So why have we, as Americans in 2010-2011 decided there is some crazy taboo about discussing end of life issues with our patients?  During the recent Health Reform Debate, this topic became politicized as "death panels" (bipartisan debunked by PolitiFact).  Then just last week, the subject was again stirred up by inflammatory headlines such as The Hill's:

Medicare chief: Keep gov't out of end-of-life care planning

By Jason Millman 02/09/11 12:55 PM ET

I can honestly say that in my many years as a neurosurgeon, I have done more good for my patients through such end of life discussions that I have done with my scalpel. That doesn't mean I have spent my career rationing or withholding care, it doesn't mean I have easily given up on difficult cases, and it certainly doesn't mean I have been lazy (done well, these types of discussions are more time consuming and difficult that alternatives). But it does mean I am honest and realistic, I am willing to broach challenging subjects with my patients and their loved ones, and I have learned to carefully use words such as futile. In doing so, I know that I have helped these people begin the challenging process of grieving in a way that will help them emerge on the other side whole. In doing so, I have gained invaluable inner riches that provide me sustenance.

It is rare that someone feels it is a "right time to die" and no wants to be cheated (for themselves or their loved ones) of a treatment that could allow them to live for a day/week/year/decade. However, I also believe that no one wants to be kept ignorant of critical health decisions or to suffer needlessly because hopeless treatments are administered. On one level, the politicians got it right-we need to take politics out of death-but that doesn't mean we can ignore reality.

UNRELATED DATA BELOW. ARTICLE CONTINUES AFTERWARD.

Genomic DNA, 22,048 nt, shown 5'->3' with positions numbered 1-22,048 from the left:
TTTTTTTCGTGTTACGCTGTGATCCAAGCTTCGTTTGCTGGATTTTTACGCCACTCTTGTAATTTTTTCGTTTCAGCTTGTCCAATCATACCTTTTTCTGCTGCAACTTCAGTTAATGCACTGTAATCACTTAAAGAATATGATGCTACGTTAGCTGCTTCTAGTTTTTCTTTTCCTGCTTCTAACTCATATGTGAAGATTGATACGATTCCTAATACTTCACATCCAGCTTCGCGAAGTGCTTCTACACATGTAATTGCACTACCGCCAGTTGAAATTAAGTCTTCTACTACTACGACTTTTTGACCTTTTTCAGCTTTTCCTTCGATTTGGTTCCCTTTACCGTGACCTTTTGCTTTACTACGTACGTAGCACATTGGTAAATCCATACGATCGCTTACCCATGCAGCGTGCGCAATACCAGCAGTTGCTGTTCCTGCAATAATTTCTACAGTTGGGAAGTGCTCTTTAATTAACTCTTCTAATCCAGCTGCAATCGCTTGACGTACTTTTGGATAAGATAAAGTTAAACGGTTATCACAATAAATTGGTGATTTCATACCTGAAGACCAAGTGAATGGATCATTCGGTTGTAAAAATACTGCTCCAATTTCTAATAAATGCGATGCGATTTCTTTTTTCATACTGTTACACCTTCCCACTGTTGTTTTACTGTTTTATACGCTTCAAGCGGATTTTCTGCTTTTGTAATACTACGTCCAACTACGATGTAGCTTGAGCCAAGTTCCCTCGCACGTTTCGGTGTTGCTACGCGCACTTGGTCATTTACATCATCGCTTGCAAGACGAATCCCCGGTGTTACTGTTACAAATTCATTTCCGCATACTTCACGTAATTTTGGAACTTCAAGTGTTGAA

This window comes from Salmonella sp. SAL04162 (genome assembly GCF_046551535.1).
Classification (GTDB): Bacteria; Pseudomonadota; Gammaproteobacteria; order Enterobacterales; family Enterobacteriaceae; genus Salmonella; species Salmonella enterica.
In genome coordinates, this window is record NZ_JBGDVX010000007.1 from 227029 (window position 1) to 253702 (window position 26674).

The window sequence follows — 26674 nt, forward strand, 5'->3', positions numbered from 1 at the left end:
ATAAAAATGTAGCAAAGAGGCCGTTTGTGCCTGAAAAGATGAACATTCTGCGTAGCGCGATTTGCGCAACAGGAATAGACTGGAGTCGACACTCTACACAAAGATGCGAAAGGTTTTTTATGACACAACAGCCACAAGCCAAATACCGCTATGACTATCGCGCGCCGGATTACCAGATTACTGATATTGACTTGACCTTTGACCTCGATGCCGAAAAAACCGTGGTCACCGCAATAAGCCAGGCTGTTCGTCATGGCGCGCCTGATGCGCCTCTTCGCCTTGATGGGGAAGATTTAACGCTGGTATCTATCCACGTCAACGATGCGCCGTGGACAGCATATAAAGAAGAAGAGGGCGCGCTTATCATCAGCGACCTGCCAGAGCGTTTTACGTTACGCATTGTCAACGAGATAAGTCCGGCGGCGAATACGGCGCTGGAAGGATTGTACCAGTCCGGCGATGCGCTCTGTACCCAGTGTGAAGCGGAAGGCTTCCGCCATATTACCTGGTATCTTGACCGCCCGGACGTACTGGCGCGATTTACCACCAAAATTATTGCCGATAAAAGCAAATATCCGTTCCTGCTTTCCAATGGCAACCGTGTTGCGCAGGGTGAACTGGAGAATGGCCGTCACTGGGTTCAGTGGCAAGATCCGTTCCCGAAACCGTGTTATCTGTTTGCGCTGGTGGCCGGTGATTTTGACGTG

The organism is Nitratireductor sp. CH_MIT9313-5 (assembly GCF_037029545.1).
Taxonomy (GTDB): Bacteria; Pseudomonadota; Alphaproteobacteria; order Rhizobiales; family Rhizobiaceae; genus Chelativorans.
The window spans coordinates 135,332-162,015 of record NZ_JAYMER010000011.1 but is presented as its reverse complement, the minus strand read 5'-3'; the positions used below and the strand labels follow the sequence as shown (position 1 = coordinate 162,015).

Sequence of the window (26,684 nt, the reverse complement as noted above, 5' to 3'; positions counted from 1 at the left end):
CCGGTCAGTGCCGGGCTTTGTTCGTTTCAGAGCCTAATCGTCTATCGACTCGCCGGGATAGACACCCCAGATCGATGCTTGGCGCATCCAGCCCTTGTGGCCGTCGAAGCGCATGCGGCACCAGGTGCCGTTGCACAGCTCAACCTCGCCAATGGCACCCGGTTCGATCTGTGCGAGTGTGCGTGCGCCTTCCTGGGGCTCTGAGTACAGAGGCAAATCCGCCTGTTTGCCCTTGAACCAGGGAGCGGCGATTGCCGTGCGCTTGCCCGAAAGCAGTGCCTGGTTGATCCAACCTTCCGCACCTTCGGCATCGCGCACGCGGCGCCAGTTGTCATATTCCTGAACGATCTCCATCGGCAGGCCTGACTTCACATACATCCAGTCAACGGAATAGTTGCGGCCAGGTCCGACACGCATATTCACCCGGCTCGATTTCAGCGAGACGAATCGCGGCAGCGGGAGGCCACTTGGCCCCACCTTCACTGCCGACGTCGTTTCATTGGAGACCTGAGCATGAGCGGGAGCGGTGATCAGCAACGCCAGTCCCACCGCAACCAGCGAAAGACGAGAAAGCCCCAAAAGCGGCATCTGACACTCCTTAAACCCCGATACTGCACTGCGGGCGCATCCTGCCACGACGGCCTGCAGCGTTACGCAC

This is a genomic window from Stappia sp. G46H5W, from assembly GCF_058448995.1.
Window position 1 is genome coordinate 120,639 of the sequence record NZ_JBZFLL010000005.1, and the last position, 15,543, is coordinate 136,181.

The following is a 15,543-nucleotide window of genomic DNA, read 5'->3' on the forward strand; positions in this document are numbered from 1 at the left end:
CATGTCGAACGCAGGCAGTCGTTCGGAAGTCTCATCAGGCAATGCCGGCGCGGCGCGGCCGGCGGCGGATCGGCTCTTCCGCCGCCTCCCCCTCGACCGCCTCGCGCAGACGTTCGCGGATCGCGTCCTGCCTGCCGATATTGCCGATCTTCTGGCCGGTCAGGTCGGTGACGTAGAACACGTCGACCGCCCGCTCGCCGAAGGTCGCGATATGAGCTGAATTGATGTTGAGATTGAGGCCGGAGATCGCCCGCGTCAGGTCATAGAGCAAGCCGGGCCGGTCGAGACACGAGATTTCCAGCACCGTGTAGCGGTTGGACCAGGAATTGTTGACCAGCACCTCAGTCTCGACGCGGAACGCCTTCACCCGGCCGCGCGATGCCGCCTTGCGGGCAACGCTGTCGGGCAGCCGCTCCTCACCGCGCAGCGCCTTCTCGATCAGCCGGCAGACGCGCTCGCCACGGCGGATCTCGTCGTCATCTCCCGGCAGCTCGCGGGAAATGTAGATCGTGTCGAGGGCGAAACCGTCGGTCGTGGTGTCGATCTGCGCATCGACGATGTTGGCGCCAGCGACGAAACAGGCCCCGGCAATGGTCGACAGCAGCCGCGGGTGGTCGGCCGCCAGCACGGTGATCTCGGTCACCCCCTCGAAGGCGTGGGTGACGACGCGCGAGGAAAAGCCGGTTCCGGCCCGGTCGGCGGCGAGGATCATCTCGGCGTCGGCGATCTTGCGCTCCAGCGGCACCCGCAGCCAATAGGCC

Monday, March 7, 2011

Birthday Mom

Once a year, I have a week in which I celebrate the birth of both of my children.  They had the same due date, just one year apart and ultimately just a year and four days separate my oldest and youngest.  So when the last week of February nears, I am taken back to those challenging days-the end of pregnancy when the anticipation and anxiety of childbirth (especially the first time) are nearly overwhelming.  I worked full-time up until the very end with both and I think that actually helped distract me but it also meant I was utterly exhausted.
Fast forward 21 years and I am relaxing on Amtrak traveling from New York to Washington, DC-a far cry from the 13 plus hours of labor.  Wand then on Saturday a lovely jaunt to the Phillips Collection in Dupont Circle on and then a special dinner at Citronelle.  I think every parent-daughter relationship has its good and bad moments-right now we are all in a nice place and the time shared was a joyous celebration for all.
Somewhat in contrast, my son turned 20 on the day we left DC.  He is currently on a volunteer project in Tanzania, after 3 months of work in Ghana, and we were not able to reach him in any way around the time of his birthday. Mail takes 3-4 weeks to arrive (and succeeds only about 75% of the time), his nearest internet cafe seems on-line about half the time when he gets there (infrequently), and he lost his phone...Finally a week letter, we did make contact and were able to extend him a "virtual" hug.
For me, it is always a week of introspection, thinking about the early years of my marriage, the decision to have kids, the financial struggles intrinsic to most young families, and the many, many challenges of raising children simultaneous with building a career in neurosurgery.  Despite the challenges, I have found both to be extremely rewarding.  I look forward to many years of reaping the rewards of both of these essential parts of my life.
Happy Birthday Dina and Daniel!